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BIEN 1100 midterm

ECGs, Data Acquisition, Bioinstrumentation

Bioinstrumentation Transduction and measurement of physiological quantities
Diagnostic converts information about living system into a form humans can perceive
Example of Diagnostic Instrument stethoscope
Therapeutic Used to arrest or control a physiological process
Example of therapeutic device pacemaker
Assistive Make up for diminished or lost function
Example of Assistive device Hearing Aid
Measurand physical quantity, property or condition being measured.
Examples of Measurands voltage, current, impedance, pressure, flow, displacement, temperature, chemistry
One Bioinstrumentation challenge finding a transduceable property of the event that distinguishes it from other events/substances
Transducers convert energy from one form to another
Transducer Considerations must not alter event being measured, minimally invasive, external power supply,amplitude linearity/ amplitude range, transducer output, adequate frequency response, non biologically reactive,
Signal Conditioner operates on signal produced by transducer
Operations of Signal Conditioner amplify, filter, impedance match (minimize loading reflection), digitize, compensate for undesirable transducer characteristics (non-linearity)
Output Objective Output or convey information in form that can be understood by human senses, reduce noise
Output Objective Types visual, auditory, tactile
Special Requirements for Implantable Devices power supply, size, computational capacity, biological reacitivity, communication with outside world
Constraints for Bioinstrumentation design measured quantities vary with time (nonstationary), patient to patient variation, complex interactions with physiological system (hard to control for), safety, corrosive environments
Examples of Automated Diagnosis Implantable devices, emergency personnel, monitoring outside of clinic, typically computer based (CAD).
Automated Detection and Diagnosis Challenge: Identify the unique features that separate one population (disease) from another. Reality- there are always trade-offs
Typical features of Automated Diagnosis amplitude (not good indicator), slopes (pretty good), time intervals (important), sequence of events, shapes (sequence of slopes, lines and curves).
Development of Automated Detection Schemes Training set- typical and atypical examples of population to be classified, set thresholds for measures
Test Set typical and atypical examples, tester blinded, schemes/algorithms evaluated for performance
Sensitivity when condition is truly present, can you detect it?
Specificity When you detect, are you correct?, is the condition really present?
Accuracy combination of specificity and sensitivity
True Positive Actual positive, Tested positive
False Positive Actually negative, tested positve Type I error/ misdiagnosis
True Negative Actually negative, tested negative
False Negative Actually positive, tested negative Type II error, missing the diagnosis)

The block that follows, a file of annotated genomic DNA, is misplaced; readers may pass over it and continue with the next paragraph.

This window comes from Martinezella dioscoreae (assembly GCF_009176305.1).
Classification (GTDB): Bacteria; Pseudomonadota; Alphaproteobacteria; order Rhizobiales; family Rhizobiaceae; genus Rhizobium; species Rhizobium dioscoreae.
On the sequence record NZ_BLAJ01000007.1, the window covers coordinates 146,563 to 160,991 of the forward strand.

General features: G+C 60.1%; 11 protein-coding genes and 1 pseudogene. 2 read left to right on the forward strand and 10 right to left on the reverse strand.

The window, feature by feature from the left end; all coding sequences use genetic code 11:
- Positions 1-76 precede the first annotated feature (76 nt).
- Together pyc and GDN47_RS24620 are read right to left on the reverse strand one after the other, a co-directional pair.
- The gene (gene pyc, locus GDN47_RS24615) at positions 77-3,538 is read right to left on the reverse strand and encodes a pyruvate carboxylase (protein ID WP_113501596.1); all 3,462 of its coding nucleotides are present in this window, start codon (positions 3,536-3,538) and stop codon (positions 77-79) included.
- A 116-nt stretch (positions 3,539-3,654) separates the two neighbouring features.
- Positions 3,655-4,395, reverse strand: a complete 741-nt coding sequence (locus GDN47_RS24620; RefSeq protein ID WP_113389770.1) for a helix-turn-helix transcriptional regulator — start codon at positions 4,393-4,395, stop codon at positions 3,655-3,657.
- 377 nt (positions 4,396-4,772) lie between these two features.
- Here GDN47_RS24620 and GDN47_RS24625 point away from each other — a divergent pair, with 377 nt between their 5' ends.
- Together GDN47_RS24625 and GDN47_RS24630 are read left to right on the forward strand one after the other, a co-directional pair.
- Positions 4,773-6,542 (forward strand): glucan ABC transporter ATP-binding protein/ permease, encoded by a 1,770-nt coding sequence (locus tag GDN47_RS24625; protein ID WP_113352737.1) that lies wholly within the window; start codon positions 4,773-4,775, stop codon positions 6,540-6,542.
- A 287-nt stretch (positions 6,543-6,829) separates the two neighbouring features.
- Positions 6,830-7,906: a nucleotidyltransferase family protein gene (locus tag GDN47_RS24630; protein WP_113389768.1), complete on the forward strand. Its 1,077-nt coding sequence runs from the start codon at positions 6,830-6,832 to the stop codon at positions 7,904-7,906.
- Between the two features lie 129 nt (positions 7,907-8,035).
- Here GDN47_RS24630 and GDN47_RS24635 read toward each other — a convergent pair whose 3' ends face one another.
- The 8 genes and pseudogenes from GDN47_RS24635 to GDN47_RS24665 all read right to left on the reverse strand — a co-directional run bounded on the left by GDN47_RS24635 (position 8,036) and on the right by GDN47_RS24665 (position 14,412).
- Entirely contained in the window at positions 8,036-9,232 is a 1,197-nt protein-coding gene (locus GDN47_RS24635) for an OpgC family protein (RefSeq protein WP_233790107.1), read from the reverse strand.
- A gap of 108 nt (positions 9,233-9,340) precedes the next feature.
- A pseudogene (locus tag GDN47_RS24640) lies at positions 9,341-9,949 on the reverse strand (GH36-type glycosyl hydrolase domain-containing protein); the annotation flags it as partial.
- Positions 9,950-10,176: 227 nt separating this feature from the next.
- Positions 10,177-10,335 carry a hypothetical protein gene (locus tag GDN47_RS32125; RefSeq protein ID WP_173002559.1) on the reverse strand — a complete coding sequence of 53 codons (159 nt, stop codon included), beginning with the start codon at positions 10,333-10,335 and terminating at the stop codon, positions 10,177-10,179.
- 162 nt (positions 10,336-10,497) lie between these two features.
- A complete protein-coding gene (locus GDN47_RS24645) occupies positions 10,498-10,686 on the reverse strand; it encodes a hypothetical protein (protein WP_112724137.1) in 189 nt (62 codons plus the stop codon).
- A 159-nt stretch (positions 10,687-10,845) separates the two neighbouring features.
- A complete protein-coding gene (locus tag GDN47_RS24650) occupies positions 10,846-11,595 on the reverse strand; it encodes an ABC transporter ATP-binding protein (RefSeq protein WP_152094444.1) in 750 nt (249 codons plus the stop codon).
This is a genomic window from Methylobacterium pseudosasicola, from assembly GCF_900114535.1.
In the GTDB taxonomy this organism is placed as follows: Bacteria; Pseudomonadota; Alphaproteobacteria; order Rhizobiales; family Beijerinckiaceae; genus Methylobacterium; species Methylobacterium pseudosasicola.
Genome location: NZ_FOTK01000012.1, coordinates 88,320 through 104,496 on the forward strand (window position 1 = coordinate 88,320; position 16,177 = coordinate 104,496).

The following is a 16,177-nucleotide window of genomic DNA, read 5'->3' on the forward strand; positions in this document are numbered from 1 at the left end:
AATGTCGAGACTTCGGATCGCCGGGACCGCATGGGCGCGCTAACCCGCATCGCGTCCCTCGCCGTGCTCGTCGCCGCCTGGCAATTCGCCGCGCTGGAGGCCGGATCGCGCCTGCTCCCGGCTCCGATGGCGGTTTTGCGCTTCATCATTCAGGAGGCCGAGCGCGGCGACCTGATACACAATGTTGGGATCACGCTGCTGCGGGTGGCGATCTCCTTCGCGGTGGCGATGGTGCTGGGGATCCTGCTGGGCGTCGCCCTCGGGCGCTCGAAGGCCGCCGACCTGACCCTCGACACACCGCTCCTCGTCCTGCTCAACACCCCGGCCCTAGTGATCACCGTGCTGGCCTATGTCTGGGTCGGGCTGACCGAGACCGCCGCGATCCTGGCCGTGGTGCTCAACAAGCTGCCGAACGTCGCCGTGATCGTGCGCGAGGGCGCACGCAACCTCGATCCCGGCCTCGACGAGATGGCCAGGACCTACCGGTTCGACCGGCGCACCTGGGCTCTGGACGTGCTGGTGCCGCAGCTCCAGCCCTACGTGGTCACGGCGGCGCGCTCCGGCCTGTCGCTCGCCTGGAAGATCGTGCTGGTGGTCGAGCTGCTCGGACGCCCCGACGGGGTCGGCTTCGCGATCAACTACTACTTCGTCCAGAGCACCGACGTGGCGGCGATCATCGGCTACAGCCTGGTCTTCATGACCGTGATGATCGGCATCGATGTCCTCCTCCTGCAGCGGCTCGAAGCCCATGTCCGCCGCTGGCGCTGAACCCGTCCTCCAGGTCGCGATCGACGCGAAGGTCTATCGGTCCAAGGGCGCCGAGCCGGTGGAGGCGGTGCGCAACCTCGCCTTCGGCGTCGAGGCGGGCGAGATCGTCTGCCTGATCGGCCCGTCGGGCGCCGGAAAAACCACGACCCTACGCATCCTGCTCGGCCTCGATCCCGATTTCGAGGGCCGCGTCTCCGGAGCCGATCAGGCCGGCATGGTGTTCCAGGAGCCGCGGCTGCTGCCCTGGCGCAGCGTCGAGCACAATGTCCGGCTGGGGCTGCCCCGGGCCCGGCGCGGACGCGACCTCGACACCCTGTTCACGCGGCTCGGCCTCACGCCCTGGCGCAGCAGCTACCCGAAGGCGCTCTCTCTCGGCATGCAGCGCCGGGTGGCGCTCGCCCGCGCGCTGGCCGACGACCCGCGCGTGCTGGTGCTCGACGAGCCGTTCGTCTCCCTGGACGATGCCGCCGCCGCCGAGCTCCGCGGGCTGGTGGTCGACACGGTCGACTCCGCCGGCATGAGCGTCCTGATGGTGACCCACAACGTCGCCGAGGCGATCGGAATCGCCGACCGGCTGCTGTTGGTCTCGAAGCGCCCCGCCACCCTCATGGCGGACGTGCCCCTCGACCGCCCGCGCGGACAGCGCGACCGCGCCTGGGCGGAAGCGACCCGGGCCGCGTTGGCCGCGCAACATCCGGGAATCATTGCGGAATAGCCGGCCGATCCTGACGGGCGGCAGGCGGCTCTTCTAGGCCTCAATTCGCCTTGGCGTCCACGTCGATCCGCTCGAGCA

Sensitivity Equation TP/(FN+TP)
Specificity Equation TN/(TN+FP)
Accuracy Equation (TP+TN)/(TP+FP+FN+TN)
digital signal Means voltage level is digitized, set number of data points in time
EMG electrical signal [voltage] that comes from muscle [myo] (electromyogram- used by surgeons, doctors, physical trainers, physical therapists to determine whether muscle is working (nerve conduction study)
action potential is when aceytocholine moves down charge of muscle
central Difference Formula: xi+1-xi-1 ---------- 2Δt
Trapezoid Rule {xi+xi+1}Δt/2
d(sin ax)/dx a cos ax
∫(cos ax)dx 1/a sin ax
Aliasing- acquiring data with incorrect frequency content where higher frequency shows up as lower frequency
Example of Aliasing 10Hz looks like 1Hz
Nyquist Criteria sample at least 2 times the highest frequency in the signal
Numerical Nyquist Criteria FN=2(highest frequency)
Amplitude Resolution n=number of bits,# of levels = 2n , Higher bits= Higher resolution
Gain the constant that the input signal is multiplied by by in order to amplify your output
Analog signal is continuous existing over infinite number of intervals over duration of data
Sampling Frequency Fs dictates time interval between data points, if too low digital signal will poorly approximate, aliasing may occur. If too high digital signal file may be excessively large
Fast Fourier Transform FFT indicate frequencies of different sine waves, also indicates power of frequency (how much influence the sine wave with that frequency has on the signal)
Resolution R/2n=Resolution
QRS Complex Ventricular Contraction, atrial repolarization
Systolic Blood Pressure Higher Number in mmHg, amount of force driving the flow of blood when the heart contracts, left ventricle to aorta, first whooshing, increases with exercise
Diastolic Blood Pressure- Lower Number, force that drives the flow of blood when heart is relaxed, whooshing ends
Heart Rate (Chart Speed*seconds/min)/ R-R Spacing
Normal electrical axis= 59° deviations help physicians diagnose problems. It can indicate blocks in electrical conduction of the heart, enlarged heart muscle and difficulties with high blood pressure.
Differences between rest and exercise? During exercise R-R spacing change, heart contracts more often, requires more blood, pumps more often, HR increases, intervals stay the same but frequencies of waveforms increase, no difference in electrical axis because it measures general direction
Maximum Voluntary Ventilation MVV- pulmonary function test that combines volume and flow rates to acess overall pulmonary ventilation
Created by: 600042666